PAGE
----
At the first hearing about SoMa West’s CBD in early February, many people spoke against the plan. Some property owners are reluctant to pay more in taxes for work the city should already be doing, and they worry that even more red tape could hinder efforts to improve the neighborhood.
“It’s almost illegal that in this city we have to take a certain neighborhood and say ‘Your taxes are going to be higher,’ ” said property owner Maryann Fair. “And for what — clean, beautiful streets? That is part of what we’re already paying as a property owner. It makes no sense to increase our taxes for this program. I am totally against it.”
Others raised concerns about the contributions required by nonprofits, and the effect private security would have on low-income residents.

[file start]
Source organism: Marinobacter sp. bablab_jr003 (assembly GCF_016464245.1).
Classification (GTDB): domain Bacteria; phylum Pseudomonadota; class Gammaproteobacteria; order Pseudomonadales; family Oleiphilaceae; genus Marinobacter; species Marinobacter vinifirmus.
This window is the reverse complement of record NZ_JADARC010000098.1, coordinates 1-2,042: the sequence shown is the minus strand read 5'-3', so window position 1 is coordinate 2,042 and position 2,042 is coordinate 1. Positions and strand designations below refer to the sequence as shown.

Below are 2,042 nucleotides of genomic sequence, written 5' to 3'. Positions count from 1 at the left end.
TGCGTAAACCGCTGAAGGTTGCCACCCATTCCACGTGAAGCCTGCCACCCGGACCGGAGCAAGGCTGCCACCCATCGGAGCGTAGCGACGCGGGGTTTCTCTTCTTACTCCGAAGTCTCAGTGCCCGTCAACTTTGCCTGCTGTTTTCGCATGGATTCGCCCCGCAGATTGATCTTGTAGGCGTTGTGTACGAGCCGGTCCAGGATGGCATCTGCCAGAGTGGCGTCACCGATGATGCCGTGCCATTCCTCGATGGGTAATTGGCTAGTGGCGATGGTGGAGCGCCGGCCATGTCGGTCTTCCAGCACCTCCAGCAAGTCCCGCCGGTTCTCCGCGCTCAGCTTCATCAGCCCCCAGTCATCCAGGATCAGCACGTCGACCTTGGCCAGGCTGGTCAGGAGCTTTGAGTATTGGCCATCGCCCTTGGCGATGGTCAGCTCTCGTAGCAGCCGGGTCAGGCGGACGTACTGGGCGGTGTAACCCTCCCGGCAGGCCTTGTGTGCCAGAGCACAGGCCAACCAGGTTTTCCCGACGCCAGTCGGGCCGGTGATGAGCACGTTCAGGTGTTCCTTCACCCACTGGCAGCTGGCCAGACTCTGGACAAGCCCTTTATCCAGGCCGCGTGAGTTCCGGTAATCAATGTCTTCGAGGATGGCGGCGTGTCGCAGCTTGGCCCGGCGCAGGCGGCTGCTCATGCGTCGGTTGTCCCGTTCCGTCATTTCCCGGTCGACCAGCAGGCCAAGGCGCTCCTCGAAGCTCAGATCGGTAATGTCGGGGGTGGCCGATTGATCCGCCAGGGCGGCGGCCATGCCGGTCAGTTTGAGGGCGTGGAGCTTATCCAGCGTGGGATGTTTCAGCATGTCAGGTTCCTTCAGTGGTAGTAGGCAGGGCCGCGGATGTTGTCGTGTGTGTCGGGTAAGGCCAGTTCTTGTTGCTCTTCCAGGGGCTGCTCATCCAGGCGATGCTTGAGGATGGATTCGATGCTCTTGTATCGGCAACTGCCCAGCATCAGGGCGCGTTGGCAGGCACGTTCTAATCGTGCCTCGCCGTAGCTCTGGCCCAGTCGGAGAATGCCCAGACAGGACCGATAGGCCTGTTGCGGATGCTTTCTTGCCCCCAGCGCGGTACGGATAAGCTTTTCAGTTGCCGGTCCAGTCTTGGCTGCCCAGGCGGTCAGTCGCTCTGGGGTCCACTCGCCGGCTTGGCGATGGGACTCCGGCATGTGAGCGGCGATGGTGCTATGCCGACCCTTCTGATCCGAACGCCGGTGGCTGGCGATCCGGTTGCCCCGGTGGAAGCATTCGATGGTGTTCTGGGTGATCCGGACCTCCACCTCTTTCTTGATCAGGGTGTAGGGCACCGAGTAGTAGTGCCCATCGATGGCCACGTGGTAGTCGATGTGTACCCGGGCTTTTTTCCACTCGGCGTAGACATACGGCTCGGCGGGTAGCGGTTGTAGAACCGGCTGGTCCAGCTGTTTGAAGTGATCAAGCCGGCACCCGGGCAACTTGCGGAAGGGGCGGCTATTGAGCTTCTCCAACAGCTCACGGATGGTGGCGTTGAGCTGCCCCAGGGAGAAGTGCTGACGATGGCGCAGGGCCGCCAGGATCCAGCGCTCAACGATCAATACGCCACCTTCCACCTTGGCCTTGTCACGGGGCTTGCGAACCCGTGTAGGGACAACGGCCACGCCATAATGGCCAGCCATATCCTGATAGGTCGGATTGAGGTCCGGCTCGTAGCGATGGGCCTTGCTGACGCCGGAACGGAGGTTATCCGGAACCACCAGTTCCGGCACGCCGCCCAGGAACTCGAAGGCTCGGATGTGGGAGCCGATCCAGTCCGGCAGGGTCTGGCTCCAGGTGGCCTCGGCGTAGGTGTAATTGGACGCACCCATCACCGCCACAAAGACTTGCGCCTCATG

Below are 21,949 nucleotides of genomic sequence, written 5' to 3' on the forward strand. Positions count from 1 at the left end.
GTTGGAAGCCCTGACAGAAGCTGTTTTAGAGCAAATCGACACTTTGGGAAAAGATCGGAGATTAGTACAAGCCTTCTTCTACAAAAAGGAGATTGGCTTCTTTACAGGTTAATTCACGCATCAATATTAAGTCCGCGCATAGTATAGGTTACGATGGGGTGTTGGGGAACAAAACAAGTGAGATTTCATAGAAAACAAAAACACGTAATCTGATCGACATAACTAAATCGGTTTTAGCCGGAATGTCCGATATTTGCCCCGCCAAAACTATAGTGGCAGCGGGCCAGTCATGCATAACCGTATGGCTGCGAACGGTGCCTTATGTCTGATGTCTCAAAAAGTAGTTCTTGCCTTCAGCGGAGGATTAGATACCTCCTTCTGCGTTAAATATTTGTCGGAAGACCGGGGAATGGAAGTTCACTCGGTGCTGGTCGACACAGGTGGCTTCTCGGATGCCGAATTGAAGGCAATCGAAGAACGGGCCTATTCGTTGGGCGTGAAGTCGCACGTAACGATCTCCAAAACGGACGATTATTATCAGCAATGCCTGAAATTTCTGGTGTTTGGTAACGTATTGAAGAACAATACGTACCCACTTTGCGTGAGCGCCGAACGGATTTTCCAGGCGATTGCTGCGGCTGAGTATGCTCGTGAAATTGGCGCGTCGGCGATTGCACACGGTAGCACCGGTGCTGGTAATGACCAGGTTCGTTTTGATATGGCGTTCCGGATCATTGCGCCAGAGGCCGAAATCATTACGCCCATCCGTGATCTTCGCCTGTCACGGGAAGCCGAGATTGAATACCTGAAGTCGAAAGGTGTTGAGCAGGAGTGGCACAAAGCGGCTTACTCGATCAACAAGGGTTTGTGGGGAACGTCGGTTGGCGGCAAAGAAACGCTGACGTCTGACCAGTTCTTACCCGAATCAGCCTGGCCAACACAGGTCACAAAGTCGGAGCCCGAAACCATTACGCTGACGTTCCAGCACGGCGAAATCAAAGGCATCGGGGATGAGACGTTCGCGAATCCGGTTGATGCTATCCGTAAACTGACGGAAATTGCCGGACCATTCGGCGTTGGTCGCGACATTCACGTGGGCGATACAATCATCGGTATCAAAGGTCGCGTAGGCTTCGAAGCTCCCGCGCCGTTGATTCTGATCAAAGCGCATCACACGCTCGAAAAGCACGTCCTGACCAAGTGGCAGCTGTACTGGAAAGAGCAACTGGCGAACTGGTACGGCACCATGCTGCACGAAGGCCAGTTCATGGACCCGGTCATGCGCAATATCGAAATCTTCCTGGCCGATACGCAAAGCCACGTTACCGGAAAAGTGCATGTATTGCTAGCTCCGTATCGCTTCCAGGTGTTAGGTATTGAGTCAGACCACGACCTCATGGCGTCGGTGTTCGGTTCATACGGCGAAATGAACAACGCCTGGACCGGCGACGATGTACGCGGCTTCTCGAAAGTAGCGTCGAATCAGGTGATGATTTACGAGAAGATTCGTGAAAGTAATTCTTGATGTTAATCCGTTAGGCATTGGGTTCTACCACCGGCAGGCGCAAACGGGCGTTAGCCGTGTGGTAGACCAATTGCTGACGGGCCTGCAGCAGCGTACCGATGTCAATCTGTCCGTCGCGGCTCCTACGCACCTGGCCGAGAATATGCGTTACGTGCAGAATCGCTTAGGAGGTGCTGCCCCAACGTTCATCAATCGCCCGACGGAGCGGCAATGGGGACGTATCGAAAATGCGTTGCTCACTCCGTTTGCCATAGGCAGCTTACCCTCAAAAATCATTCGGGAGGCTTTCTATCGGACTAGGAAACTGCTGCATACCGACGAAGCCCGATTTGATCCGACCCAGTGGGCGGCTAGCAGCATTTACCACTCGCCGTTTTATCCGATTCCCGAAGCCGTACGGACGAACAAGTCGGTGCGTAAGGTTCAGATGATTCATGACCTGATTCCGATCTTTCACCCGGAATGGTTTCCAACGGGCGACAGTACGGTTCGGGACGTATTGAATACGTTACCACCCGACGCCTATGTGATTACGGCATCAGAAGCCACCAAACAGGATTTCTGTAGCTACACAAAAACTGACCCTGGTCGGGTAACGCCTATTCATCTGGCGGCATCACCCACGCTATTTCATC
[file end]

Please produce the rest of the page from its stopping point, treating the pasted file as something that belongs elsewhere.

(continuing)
“We do have concerns about adding bicycle patrol, vehicle patrol, and foot patrol. Police and security forces have a pretty documented history of racial inequity,” pointed out Alexandra Goldman of the Tenderloin Neighborhood Development Center, which houses low-income tenants and which would have to pay $30,000 in extra taxes every year under the original plan. “We definitely have a question on how that will impact some of our lower-income neighbors, or people of color — whether that’s increased criminalization or a sense of psychological displacement that the neighborhood isn’t really designed for low-income people, but for people who can come in and spend a bit more money.”
But others said they felt left behind by the city, and out of options.
“People that live in western SoMa are suffering every day,” resident Ben Woosley said. “They’re suffering from burglaries, they’re suffering from auto break-ins, they’re suffering violence, theft, every violation of a human’s rights are on offer on the streets of western SoMa. Our neighborhood is the center of degradation in the city, basically.”